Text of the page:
"Salt remnants of ancient oceans flow through our veins . . ."
Now, along with endangered species, the Gulf spill has given us a new category: endangered oceans.
The challenges presented by the disaster lay before us in their incomprehensible enormity. To what extent have the hundreds of thousands of gallons of the highly toxic dispersant Corexit 9500 that BP has poured into the Gulf aggravated the ecological horror? How will hurricane season complicate the cleanup? Will the flow of crude continue till Christmas? How many cleanup workers have gotten sick, and why? Might the "relief well" also blow?
We can't solve our problems, as Einstein said, with the same kind of thinking we used to create them. This sums up the situation for me as well as anything -- and pushes my despair up against the door of possibility. We're at the far edge of the industrial age: the age of fossil fuels. How do we proceed beyond it?
I opened this column with the words of Theodore Roszak, who coined the term "ecopsychology" in his 1992 book, The Voice of the Earth. The concept puts human beings back into context. We are children of the earth -- literally. "Making a personality, the task that Jung called 'individuation,' may be the adventure of a lifetime," Roszak writes. "But the person is anchored within a greater, universal identity."
This is my meditation for the day: the trans-human context in which we freely create ourselves. This context binds us to the Gulf of Mexico and its fragile ecosystems, which may be in a danger we can scarcely imagine. We have not reacted to this with indifference -- with a cold shrug. Our well-being is profoundly at stake. The ancient ocean within us stirs.
Maybe what we're seeing in the Gulf is the mirror of something internal. Maybe the deep alienation we feel from nature, from our trans-human parentage, contributes to the psychosis and dysfunctionality of our species.
Roszak writes: "The ecological ego matures toward a sense of ethical responsibility with the planet that is as vividly experienced as our ethical responsibility to other people. It seeks to weave that responsibility into the fabric of social relations and political decisions."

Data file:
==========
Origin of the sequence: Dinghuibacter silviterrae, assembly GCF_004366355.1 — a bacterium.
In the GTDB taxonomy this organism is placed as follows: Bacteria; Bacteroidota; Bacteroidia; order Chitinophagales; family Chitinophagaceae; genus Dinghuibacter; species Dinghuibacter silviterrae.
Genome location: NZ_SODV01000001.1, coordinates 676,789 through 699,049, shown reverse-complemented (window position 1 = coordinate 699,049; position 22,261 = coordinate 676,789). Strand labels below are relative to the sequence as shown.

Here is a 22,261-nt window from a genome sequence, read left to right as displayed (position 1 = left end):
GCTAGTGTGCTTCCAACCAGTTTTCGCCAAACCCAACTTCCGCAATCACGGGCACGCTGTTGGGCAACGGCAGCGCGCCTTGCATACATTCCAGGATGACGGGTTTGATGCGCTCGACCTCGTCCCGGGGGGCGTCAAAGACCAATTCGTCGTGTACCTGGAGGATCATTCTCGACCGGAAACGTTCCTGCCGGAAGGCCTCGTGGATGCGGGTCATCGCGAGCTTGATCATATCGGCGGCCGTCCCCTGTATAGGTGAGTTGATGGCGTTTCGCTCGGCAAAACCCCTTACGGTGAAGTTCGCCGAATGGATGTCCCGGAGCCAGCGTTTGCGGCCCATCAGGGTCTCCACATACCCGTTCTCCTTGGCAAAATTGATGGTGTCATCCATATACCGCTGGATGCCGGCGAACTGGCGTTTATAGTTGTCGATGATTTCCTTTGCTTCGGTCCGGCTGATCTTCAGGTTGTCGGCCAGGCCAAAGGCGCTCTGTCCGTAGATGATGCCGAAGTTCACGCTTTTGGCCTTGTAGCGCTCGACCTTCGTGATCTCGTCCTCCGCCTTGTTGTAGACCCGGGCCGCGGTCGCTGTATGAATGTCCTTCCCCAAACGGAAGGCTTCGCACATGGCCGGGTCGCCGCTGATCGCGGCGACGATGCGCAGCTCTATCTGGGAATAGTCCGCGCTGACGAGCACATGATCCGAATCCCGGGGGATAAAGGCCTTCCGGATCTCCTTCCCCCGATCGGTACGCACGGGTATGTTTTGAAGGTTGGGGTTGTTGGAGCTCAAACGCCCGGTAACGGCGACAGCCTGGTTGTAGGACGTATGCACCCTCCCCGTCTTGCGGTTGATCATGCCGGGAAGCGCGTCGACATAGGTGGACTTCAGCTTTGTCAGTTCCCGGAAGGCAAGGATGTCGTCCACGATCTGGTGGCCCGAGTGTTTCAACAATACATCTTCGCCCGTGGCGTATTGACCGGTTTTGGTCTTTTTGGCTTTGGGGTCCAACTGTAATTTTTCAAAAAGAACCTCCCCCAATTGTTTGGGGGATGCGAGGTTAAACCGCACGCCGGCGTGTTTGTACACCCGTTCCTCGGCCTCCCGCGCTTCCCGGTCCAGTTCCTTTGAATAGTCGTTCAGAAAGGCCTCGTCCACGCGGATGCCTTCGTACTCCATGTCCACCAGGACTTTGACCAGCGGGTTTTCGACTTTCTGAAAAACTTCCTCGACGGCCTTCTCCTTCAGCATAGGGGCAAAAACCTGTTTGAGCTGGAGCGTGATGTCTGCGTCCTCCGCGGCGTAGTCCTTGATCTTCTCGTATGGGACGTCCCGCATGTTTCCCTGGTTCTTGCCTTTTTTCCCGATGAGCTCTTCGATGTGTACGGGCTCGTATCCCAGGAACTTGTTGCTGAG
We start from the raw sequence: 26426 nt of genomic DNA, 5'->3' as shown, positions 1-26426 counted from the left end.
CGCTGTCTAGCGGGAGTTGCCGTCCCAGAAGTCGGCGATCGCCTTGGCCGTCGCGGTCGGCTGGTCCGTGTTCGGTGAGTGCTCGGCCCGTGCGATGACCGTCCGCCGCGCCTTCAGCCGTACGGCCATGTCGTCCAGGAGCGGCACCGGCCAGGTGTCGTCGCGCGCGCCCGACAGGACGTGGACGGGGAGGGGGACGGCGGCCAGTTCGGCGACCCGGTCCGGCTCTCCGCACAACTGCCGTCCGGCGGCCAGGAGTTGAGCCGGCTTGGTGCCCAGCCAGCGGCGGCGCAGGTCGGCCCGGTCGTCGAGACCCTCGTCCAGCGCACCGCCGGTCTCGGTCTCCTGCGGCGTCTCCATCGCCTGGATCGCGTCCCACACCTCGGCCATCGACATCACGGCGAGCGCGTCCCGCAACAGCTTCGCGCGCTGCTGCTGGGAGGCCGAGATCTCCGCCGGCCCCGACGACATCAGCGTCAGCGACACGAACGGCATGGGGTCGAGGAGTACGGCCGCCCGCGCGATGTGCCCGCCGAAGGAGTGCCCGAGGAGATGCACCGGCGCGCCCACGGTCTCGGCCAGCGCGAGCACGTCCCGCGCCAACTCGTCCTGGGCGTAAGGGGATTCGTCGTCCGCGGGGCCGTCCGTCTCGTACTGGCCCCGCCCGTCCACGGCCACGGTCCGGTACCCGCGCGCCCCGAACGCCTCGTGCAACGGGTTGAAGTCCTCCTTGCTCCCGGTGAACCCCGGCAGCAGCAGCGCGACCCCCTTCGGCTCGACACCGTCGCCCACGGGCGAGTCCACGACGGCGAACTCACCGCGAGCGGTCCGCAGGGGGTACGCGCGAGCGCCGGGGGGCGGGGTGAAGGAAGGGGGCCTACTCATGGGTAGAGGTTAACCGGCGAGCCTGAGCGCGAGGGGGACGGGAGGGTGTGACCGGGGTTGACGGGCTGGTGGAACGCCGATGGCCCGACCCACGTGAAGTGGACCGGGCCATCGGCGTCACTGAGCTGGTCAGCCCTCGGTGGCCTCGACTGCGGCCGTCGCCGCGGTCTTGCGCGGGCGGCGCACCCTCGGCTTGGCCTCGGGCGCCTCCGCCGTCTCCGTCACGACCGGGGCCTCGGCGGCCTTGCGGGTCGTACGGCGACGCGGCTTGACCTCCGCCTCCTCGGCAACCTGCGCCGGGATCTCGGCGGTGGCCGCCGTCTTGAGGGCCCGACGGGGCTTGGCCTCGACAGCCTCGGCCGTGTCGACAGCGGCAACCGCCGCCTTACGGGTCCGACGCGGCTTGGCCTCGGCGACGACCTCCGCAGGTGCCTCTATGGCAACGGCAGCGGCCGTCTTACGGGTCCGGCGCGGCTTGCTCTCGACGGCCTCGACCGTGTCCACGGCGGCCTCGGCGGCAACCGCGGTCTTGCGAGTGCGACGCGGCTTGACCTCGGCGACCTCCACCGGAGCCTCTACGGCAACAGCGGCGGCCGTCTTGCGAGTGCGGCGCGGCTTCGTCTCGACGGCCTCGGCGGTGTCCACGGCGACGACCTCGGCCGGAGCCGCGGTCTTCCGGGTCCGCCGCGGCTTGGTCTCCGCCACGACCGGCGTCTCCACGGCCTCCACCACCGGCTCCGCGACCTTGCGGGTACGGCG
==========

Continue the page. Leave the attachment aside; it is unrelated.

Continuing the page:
I read this and think about the wars and violence that circle the globe. Maybe this insanity begins with our decision to dominate Mother Nature -- and once that sense of fundamental respect is broken, moral relativism is all we have left.
"Forgive me, all life forms of the Gulf, and all exquisitely unique and diverse sentient beings," writes James O'Dea, author and former director of Amnesty International, in what he calls his prayer for the Gulf. "I have colluded in your poisoning."
Perhaps this begins to get at it -- the state of mind we need to cultivate simply to come to grips with the complexity of what we've done in the Gulf. A sense of alienation permeates modern society and drives its markets. It spawns a value system that permits pollution and war in service to these markets, and feeds the hatred and mistrust that fragment the planet.
"Help me now to return to deep community. Help me to commune with Nature, not as a tourist but as a co-inhabitant . . ."
The prayer is a bridge across the chasm of our alienation. It embraces the idea that all of us participate in the fossil-fuel culture; it is a cry for awareness: "May consciousness witness the travesties and crimes that humans have committed against Nature; and may this consciousness not seek guilt and punishment as its new distraction."
I understand what he's saying. Public fury directed at British Petroleum, the government or the president can simply be a convenient diversion of consciousness, leading to a futile, feel-good quest for revenge that results in no fundamental social changes -- and no advancement of human thought beyond the level that created the disaster.
However, a prayer for personal awareness simply isn't sufficient. There is another form of alienation that permeates society, as we devolve ever more deeply into spectators of life. This is alienation from our own power.
Public fury at BP's cost-cutting decisions, secrecy, limited liability, choice to use a highly toxic dispersant in staggering quantities, lack of public remorse and whatever else it has done in violation of its unwritten contract with humanity, has a legitimate basis, and demonstrates the extent to which corporations do what they want. They consume the planet's limited resources primarily in service to themselves. We go along with it because we get our oil.
A prayer for forgiveness, a vow to buy locally, bike more and live with greater eco-awareness goes only halfway into the problem. As long as BP chooses not to pray for forgiveness as well, little will change. The planet's plunder will continue in the name of progress.
Robert Koehler is an award-winning, Chicago-based journalist and nationally syndicated writer. You can respond to this column at email@example.com or visit his Web site at commonwonders.com.)
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